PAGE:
TY - CONF T1 - Blending Ecology and Evolution using Emerging Technologies to Determine Species Distributions with a Non-native Pathogen in a Changing Climate. T2 - Forest Regeneration in Changing Climates Y1 - 2017 A1 - K Waring A1 - Cushman,S A1 - Eckert,A A1 - L Flores-Renteria A1 - R Sniezko A1 - Still,S A1 - Wehenkel,C A1 - AV Whipple A1 - Wing,M A1 - Boes,E A1 - Bucholz,E A1 - Burnett,J A1 - Castilla,A A1 - DaBell,J A1 - Friedline,C A1 - Garms,C A1 - Heck,E A1 - Johnson,J A1 - Leal-Saenz,A A1 - McTeague,B A1 - Menon,M A1 - Moler,E JF - Forest Regeneration in Changing Climates T3 - Forest Regeneration in Changing Climates CY - Corvallis, OR N1 - [Original String]:Waring K., Cushman, S., Eckert, A., Flores Renteria, L., Sniezko, R., Still, S., Wehenkel, C., Whipple, A., Wing, M., Boes, E., Bucholz, E., Burnett, J., Castilla, A., DaBell, J., Friedline, C., Garms, C., Heck, E., Johnson, J., Leal Saenz, A., McTeague, B., Menon M., and Moler E. 2017. Blending Ecology and Evolution using Emerging Technologies to Determine Species Distributions with a Non-native Pathogen in a Changing Climate. Forest Regeneration in Changing Climates, July 11-13, 2017, Corvallis, OR. ER - TY - JOUR T1 - B.A. Adams, and Plant genotype influences aquatic-terrestrial ecosystem linkages through timing and composition of insect emergence. JF - ECOSPHERE e01331 101002ecs21331 DOI 101002ecs21331 Y1 - 2016 A1 - Compson,ZG A1 - Hungate,TG A1 - Whitham,N A1 - Meneses,PE A1 - Busby,T A1 - Wojtowicz,AC A1 - Ford,KJ A1 - Marks,JC VL - 7 IS - 5 N1 - [Original String]:Compson, Z.G., B.A. Hungate, T.G. Whitham, N. Meneses, P.E. Busby, T. Wojtowicz, A.C. Ford, K.J. Adams, and Marks, J.C. 2016. Plant genotype influences aquatic-terrestrial ecosystem linkages through timing and composition of insect emergence. ECOSPHERE 7(5) : e01331. 10.1002/ecs2.1331. DOI: 10.1002/ecs2.1331 ER - TY - JOUR T1 - Bud phenology and growth are subject to divergent selection across a latitudinal gradient in Populus angustifolia and impact adaptation across the distributional range and associated arthropods. JF - Ecology and evolution Y1 - 2016 A1 - Evans,Luke M A1 - Kaluthota,Sobadini A1 - Pearce,David W A1 - Allan,Gerard J A1 - Floate,Kevin A1 - Rood,Stewart B A1 - Whitham,Thomas G AB -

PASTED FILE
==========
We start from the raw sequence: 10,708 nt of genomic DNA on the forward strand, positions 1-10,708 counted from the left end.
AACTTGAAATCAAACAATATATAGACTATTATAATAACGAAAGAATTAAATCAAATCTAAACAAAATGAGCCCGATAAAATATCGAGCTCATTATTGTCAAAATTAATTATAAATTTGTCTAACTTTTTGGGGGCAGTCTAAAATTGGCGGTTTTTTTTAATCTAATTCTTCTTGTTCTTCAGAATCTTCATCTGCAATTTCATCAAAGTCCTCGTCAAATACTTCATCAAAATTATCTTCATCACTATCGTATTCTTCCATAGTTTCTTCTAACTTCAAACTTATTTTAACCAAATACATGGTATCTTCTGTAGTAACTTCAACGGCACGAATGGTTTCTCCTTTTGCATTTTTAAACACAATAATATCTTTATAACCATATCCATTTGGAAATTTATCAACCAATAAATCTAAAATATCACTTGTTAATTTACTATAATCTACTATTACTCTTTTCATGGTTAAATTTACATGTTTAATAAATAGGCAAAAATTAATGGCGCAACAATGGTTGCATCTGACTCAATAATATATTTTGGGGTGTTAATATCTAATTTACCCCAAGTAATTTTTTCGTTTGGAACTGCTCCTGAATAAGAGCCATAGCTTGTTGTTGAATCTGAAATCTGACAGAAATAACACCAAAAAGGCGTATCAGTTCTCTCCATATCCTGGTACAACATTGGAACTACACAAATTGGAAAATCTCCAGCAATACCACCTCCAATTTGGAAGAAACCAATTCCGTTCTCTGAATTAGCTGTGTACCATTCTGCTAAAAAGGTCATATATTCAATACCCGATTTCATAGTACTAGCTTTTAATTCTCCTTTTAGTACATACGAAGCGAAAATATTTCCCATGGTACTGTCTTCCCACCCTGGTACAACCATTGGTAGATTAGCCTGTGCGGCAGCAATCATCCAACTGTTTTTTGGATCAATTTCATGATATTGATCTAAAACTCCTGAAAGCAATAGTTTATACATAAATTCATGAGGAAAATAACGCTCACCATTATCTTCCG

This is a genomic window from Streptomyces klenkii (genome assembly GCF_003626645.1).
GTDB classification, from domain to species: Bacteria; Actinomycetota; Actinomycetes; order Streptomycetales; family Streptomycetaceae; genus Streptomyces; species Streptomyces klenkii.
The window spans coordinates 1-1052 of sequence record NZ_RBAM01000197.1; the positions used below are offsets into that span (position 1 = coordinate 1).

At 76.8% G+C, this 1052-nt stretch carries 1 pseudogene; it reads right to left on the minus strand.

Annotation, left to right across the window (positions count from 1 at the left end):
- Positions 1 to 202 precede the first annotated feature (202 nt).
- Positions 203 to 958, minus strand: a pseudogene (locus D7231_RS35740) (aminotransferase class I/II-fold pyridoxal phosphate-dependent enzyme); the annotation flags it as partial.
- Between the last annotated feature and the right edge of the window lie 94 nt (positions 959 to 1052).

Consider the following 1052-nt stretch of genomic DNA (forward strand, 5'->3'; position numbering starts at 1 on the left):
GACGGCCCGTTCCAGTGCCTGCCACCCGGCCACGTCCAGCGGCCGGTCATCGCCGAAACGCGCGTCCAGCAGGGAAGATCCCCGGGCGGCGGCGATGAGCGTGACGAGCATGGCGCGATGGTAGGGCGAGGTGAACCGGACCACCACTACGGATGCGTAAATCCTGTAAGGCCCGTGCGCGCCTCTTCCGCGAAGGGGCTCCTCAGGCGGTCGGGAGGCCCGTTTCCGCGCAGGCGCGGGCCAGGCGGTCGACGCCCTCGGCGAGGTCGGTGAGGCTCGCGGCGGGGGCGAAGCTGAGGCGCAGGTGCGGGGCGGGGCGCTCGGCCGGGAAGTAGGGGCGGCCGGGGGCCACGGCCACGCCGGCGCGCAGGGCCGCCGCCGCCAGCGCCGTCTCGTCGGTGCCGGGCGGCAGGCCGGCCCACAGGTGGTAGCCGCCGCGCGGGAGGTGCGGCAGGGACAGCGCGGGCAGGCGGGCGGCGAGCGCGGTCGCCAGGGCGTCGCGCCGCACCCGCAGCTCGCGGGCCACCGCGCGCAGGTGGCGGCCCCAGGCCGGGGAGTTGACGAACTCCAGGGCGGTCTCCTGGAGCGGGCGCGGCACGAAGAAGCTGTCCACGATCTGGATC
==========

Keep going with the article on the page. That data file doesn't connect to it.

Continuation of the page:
Temperate forest tree species that span large geographical areas and climatic gradients often have high levels of genetic variation. Such species are ideal for testing how neutral demographic factors and climate-driven selection structure genetic variation within species, and how this genetic variation can affect ecological communities. Here, we quantified genetic variation in vegetative phenology and growth traits in narrowleaf cottonwood, Populus angustifolia, using three common gardens planted with genotypes originating from source populations spanning the species' range along the Rocky Mountains of North America (ca. 1700 km). We present three main findings. First, we found strong evidence of divergent selection (Q ST > F ST) on fall phenology (bud set) with adaptive consequences for frost avoidance. We also found evidence for selection on bud flush duration, tree height, and basal diameter, resulting in population differentiation. Second, we found strong associations with climate variables that were strongly correlated with latitude of origin. More strongly differentiated traits also showed stronger climate correlations, which emphasizes the role that climate has played in divergent selection throughout the range. We found population × garden interaction effects; for some traits, this accounted for more of the variance than either factor alone. Tree height was influenced by the difference in climate of the source and garden locations and declined with increasing transfer distance. Third, growth traits were correlated with dependent arthropod community diversity metrics. Synthesis. Overall, we conclude that climate has influenced genetic variation and structure in phenology and growth traits and leads to local adaptation in P. angustifolia, which can then impact dependent arthropod species. Importantly, relocation of genotypes far northward or southward often resulted in poor growth, likely due to a phenological mismatch with photoperiod, the proximate cue for fall growth cessation. Genotypes moved too far southward suffer from early growth cessation, whereas those moved too far northward are prone to fall frost and winter dieback. In the face of current and forecasted climate change, habitat restoration, forestry, and tree breeding efforts should utilize these findings to better match latitudinal and climatic source environments with management locations for optimal future outcomes.

VL - 6 UR - http://www.ncbi.nlm.nih.gov/sites/entrez?Db=pubmed&DbFrom=pubmed&Cmd=Link&LinkName=pubmed_pubmed&LinkReadableName=Related%20Articles&IdsFromResult=27386097&ordinalpos=3&itool=EntrezSystem2.PEntrez.Pubmed.Pubmed_ResultsPanel.Pubmed_RVDocSumhttp://www.ncbi. IS - 13 ER - TY - JOUR T1 - Biogeochemical and ecological feedbacks in grassland responses to warming JF - Nature Climate Change Y1 - 2012 A1 - Wu,Z A1 - Dijkstra, A1 - GW Koch A1 - B Hungate VL - 2 ER - Error | SEGA

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